VOCES8 is back with yet another phenomenal release, this time answering the age-old question: What do you get when you cross the world’s premier sacred choir with a hit Swedish barbershop quartet? The answer is an absolutely breathtaking rendition of “Shall We Gather at the River” that completely transforms the 19th-century hymn.
This time VOCES8 was joined by the award winning barbershop quartet Ringmasters, a group that has been traveling around the world to compete in and often dominate singing competitions since 2008. The two vocal ensembles came together to record this brand new arrangement of Robert Lowry’s famous Baptist hymn “Shall We Gather at the River,” originally written in 1864. This rendition was arranged by VOCES8’s own Blake Morgan, who sings tenor in the video.
Morgan’s treatment offers a rich soundscape that brings to mind imagery of a relaxed boat trip down an ever-flowing river that broadens and brightens as the song progresses. The first half of the tune so transforms the well known Christian hymn that we weren’t even sure it was the same song. VOCE8 takes up a supportive role in the beginning that gives the impression of early morning light flickering on gently moving water, with the male voices acting as a drone while the female voices gently ring like ethereal bells.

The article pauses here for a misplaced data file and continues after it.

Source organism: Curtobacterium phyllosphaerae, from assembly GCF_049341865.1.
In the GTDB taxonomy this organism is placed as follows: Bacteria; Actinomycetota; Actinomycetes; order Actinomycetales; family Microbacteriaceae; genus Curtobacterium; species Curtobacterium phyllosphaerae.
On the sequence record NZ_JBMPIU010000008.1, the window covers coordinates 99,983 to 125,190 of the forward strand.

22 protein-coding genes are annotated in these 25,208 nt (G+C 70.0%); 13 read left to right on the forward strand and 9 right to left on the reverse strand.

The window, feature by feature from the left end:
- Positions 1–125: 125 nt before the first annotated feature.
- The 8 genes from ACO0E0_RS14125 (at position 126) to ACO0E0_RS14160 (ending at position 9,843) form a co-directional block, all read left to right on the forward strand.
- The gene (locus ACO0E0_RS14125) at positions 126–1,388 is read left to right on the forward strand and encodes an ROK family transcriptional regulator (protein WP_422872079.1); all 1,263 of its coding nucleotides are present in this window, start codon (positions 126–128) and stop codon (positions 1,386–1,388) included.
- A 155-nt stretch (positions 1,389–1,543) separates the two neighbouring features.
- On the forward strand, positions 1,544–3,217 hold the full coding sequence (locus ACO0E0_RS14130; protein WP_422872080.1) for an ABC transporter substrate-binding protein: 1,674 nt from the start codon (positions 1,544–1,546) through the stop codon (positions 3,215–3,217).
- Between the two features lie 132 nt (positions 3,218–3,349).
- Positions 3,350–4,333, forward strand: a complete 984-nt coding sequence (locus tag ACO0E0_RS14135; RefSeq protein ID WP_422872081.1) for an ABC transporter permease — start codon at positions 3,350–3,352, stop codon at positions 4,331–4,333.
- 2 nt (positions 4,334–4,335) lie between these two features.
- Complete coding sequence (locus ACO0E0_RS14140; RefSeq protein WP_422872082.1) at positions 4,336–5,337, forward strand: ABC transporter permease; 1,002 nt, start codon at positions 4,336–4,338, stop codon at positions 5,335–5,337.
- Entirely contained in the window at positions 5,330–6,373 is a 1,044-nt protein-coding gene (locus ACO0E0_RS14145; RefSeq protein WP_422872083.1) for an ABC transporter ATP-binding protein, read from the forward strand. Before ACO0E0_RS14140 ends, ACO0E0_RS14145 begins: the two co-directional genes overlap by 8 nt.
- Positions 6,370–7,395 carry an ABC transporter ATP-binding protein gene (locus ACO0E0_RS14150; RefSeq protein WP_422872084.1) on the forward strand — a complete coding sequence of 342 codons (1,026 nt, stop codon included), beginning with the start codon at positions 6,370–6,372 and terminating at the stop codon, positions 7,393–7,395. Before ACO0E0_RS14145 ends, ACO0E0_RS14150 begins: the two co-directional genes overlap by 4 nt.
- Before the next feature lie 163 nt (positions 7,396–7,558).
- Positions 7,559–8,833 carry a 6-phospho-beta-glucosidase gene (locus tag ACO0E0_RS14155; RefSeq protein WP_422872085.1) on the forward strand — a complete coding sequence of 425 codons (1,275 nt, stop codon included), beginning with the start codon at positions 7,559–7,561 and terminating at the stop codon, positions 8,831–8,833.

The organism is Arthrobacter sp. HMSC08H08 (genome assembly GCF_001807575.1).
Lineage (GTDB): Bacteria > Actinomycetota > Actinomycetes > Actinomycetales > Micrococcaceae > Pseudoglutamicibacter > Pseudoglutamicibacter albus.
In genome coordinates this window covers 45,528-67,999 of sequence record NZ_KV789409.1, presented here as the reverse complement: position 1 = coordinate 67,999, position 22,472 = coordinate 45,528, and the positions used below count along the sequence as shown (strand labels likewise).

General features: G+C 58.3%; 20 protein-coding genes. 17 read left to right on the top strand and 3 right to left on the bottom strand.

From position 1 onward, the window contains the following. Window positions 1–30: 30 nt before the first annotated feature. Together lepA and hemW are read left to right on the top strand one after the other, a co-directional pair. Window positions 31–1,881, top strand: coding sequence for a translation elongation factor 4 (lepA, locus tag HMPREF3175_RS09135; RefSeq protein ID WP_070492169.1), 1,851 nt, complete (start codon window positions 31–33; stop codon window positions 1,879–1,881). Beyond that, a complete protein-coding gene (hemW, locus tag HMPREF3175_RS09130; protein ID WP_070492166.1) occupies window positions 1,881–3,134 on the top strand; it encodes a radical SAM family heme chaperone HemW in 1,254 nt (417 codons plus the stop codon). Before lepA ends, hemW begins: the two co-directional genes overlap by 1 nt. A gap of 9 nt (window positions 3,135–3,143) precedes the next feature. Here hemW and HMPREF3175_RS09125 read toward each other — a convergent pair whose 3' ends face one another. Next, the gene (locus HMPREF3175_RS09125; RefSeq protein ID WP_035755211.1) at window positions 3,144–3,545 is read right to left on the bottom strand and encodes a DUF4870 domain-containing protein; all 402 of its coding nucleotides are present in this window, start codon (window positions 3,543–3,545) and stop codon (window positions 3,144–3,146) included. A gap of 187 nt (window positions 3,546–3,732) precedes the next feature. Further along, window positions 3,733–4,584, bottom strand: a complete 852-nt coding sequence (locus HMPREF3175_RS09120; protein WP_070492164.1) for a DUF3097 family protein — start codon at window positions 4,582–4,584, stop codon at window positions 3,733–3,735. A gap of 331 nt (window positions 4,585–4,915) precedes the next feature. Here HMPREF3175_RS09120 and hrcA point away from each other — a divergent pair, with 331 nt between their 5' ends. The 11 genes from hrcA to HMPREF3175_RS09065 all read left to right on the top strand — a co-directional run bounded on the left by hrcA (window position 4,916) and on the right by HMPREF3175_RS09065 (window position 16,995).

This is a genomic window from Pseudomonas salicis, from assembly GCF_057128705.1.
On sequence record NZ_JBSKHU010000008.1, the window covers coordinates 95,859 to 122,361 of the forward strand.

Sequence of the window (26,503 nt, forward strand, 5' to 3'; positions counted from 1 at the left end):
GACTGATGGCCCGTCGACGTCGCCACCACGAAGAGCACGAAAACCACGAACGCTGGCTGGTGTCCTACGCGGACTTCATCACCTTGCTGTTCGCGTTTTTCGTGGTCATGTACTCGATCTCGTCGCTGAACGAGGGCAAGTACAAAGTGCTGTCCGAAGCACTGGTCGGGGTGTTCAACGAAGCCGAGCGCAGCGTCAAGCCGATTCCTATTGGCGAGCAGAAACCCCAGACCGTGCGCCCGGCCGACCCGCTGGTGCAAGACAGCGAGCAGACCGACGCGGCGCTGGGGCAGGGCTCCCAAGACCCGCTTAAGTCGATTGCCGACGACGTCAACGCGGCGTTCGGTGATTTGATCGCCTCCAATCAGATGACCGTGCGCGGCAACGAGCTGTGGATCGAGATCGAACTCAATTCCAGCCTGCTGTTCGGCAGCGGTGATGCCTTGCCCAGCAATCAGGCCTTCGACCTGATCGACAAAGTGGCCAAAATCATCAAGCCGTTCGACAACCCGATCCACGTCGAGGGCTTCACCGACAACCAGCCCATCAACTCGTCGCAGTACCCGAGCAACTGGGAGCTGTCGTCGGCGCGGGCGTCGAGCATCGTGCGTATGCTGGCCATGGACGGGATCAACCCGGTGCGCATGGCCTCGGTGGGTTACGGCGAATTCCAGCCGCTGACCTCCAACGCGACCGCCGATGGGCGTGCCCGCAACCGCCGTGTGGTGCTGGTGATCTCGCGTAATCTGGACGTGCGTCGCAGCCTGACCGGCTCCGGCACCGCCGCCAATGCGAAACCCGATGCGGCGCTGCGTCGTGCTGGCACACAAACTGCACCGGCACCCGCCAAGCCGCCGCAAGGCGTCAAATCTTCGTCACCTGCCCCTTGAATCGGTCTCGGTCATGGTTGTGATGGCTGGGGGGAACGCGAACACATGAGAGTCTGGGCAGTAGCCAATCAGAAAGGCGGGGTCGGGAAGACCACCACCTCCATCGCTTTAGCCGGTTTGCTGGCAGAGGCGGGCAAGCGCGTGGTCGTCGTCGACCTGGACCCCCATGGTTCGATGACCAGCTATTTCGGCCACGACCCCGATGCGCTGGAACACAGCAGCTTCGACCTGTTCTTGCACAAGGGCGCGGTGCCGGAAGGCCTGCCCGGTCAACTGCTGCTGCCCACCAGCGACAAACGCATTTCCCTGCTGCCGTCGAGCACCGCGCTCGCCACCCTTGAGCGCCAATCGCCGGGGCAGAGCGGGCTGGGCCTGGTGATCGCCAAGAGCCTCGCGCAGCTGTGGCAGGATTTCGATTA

The song takes on monastic tones as the crisp male voices of Ringmasters take up the melody at a slow, almost chanted pace. From there, the piece moves to a more traditional choral hymn, but with a barbershop twist, including some of the interesting and complex jazz chords for which the genre is known. The finale is a grand affair sung at full voice, which brings a bombastic conclusion to this imaginative arrangement.
After merging with the talented choir, Ringmasters stuck around to sing a real work of sacred music, in the traditional medieval tones that VOCES8 excels in. The barbershop group didn’t miss a beat, transitioning from their fanciful genre to the tones of the Church with no issues to be heard. In fact the addition of even more male voices to VOCES8’s normal 5-to-3 split only made the foundation of the piece more expansive, while further highlighting the feminine high notes.